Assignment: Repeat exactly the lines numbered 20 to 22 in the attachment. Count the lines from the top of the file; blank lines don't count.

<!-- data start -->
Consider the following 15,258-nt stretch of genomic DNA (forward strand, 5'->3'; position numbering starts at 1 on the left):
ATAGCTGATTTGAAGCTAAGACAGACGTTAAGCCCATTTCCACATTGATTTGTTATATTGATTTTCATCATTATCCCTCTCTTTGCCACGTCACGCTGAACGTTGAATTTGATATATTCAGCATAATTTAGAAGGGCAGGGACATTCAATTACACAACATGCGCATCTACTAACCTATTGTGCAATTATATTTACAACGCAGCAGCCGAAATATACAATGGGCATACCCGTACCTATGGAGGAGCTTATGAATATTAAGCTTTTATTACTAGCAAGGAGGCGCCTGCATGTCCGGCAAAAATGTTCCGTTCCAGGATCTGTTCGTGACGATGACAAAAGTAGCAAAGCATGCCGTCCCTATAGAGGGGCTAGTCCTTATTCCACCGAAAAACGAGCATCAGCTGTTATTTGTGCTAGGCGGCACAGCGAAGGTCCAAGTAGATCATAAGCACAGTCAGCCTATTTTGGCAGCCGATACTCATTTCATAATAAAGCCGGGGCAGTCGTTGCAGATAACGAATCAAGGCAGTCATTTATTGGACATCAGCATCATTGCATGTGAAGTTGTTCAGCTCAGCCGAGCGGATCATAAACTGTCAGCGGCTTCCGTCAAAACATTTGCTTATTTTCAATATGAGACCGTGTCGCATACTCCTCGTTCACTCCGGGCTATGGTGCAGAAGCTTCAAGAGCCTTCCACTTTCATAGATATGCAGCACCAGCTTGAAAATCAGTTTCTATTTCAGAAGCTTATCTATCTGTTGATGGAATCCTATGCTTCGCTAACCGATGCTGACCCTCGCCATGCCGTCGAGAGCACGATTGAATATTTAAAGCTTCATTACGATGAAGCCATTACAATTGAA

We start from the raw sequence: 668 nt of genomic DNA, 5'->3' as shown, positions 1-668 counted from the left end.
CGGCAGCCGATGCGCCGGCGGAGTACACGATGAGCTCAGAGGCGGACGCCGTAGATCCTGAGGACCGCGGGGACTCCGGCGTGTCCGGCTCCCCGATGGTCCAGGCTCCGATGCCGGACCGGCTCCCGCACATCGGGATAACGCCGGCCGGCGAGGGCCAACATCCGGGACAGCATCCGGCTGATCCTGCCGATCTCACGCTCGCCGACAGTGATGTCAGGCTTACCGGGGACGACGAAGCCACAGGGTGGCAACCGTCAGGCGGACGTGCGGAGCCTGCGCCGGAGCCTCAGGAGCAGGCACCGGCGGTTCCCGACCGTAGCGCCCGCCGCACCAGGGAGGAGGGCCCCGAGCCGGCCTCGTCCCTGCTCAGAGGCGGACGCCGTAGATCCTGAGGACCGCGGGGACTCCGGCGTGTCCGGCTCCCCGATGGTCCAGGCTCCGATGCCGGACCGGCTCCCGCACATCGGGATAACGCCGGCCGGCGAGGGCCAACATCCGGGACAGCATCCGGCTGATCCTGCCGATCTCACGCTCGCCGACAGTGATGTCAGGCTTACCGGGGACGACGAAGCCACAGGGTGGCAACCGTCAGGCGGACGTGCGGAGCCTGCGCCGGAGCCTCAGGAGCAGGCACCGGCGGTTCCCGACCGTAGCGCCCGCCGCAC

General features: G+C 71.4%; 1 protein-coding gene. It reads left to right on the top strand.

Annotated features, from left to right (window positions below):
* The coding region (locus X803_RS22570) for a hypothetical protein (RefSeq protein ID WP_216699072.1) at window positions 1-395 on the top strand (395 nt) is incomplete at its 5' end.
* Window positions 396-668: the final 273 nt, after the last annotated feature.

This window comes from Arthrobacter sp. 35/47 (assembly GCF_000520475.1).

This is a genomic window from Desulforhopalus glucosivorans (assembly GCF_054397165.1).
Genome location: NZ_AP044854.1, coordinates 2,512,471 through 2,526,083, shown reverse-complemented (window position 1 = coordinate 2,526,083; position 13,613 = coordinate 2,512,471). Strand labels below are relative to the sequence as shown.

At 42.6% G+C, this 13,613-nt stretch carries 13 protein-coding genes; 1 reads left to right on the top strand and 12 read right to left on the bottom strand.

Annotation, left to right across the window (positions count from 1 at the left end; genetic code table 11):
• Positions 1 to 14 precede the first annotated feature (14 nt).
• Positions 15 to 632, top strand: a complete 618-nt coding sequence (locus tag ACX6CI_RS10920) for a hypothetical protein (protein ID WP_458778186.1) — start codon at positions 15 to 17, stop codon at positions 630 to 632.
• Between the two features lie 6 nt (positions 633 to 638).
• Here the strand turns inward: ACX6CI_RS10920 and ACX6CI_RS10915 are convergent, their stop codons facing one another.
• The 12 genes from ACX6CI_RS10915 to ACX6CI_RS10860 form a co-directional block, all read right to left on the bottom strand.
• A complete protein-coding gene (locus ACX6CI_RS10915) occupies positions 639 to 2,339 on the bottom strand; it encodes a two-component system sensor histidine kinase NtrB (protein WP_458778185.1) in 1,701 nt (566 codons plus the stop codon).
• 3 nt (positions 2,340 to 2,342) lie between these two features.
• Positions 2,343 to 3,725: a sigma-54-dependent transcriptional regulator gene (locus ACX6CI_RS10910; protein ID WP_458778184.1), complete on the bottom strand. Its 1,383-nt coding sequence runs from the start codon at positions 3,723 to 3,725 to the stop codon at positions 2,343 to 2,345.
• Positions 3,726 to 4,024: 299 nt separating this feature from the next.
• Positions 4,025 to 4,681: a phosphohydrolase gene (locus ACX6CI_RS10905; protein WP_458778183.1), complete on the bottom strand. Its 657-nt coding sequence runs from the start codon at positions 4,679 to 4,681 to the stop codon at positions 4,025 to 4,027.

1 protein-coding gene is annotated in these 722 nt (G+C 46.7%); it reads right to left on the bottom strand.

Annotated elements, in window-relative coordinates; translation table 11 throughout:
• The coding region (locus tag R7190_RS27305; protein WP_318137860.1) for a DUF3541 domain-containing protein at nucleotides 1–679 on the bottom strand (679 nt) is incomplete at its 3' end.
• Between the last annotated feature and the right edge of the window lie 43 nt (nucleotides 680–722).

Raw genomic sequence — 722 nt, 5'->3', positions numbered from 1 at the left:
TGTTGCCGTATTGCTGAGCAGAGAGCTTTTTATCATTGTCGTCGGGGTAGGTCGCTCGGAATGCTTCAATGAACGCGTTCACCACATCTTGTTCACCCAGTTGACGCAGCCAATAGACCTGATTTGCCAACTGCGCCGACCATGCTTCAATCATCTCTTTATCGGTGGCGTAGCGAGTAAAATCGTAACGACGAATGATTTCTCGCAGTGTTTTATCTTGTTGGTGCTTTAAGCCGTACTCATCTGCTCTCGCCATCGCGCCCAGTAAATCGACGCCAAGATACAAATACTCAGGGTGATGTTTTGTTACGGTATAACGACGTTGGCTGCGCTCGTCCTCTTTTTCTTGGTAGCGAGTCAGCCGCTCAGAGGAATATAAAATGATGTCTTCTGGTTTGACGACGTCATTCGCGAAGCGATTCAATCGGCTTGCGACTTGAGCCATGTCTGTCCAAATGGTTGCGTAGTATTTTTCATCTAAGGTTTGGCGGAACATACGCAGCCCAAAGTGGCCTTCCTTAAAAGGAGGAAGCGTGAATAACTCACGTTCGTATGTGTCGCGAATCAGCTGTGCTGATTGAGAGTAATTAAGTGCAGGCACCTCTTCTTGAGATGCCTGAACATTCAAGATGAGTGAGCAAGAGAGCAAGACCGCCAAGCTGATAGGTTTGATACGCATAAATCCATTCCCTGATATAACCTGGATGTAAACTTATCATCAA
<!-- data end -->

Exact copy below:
• 3 nt (positions 2,340 to 2,342) lie between these two features.
• Positions 2,343 to 3,725: a sigma-54-dependent transcriptional regulator gene (locus ACX6CI_RS10910; protein ID WP_458778184.1), complete on the bottom strand. Its 1,383-nt coding sequence runs from the start codon at positions 3,723 to 3,725 to the stop codon at positions 2,343 to 2,345.
• Positions 3,726 to 4,024: 299 nt separating this feature from the next.